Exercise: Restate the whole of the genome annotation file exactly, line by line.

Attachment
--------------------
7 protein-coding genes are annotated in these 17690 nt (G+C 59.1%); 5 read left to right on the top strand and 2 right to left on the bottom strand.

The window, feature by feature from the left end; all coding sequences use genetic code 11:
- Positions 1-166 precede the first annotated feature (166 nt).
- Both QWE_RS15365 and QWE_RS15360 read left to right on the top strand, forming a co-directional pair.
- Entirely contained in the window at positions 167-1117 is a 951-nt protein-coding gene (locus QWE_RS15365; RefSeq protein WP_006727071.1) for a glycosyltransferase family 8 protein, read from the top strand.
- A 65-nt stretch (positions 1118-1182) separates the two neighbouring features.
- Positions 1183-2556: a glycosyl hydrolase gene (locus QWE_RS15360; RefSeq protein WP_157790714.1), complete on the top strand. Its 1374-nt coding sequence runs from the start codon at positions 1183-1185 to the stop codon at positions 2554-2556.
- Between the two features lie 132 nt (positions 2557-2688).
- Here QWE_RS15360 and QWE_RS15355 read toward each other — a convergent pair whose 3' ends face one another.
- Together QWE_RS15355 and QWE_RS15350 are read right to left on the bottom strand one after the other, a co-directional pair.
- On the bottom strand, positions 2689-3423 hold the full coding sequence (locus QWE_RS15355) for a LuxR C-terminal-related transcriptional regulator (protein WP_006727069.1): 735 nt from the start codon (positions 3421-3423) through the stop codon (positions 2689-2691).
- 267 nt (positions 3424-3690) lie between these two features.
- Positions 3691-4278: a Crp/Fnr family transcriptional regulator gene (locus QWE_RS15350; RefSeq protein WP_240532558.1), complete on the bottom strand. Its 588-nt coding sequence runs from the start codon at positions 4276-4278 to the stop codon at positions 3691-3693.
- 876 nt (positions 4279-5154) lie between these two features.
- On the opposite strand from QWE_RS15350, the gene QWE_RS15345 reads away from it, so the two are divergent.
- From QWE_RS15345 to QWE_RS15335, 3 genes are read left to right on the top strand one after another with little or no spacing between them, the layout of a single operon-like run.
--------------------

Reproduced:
7 protein-coding genes are annotated in these 17690 nt (G+C 59.1%); 5 read left to right on the top strand and 2 right to left on the bottom strand.

The window, feature by feature from the left end; all coding sequences use genetic code 11:
- Positions 1-166 precede the first annotated feature (166 nt).
- Both QWE_RS15365 and QWE_RS15360 read left to right on the top strand, forming a co-directional pair.
- Entirely contained in the window at positions 167-1117 is a 951-nt protein-coding gene (locus QWE_RS15365; RefSeq protein WP_006727071.1) for a glycosyltransferase family 8 protein, read from the top strand.
- A 65-nt stretch (positions 1118-1182) separates the two neighbouring features.
- Positions 1183-2556: a glycosyl hydrolase gene (locus QWE_RS15360; RefSeq protein WP_157790714.1), complete on the top strand. Its 1374-nt coding sequence runs from the start codon at positions 1183-1185 to the stop codon at positions 2554-2556.
- Between the two features lie 132 nt (positions 2557-2688).
- Here QWE_RS15360 and QWE_RS15355 read toward each other — a convergent pair whose 3' ends face one another.
- Together QWE_RS15355 and QWE_RS15350 are read right to left on the bottom strand one after the other, a co-directional pair.
- On the bottom strand, positions 2689-3423 hold the full coding sequence (locus QWE_RS15355) for a LuxR C-terminal-related transcriptional regulator (protein WP_006727069.1): 735 nt from the start codon (positions 3421-3423) through the stop codon (positions 2689-2691).
- 267 nt (positions 3424-3690) lie between these two features.
- Positions 3691-4278: a Crp/Fnr family transcriptional regulator gene (locus QWE_RS15350; RefSeq protein WP_240532558.1), complete on the bottom strand. Its 588-nt coding sequence runs from the start codon at positions 4276-4278 to the stop codon at positions 3691-3693.
- 876 nt (positions 4279-5154) lie between these two features.
- On the opposite strand from QWE_RS15350, the gene QWE_RS15345 reads away from it, so the two are divergent.
- From QWE_RS15345 to QWE_RS15335, 3 genes are read left to right on the top strand one after another with little or no spacing between them, the layout of a single operon-like run.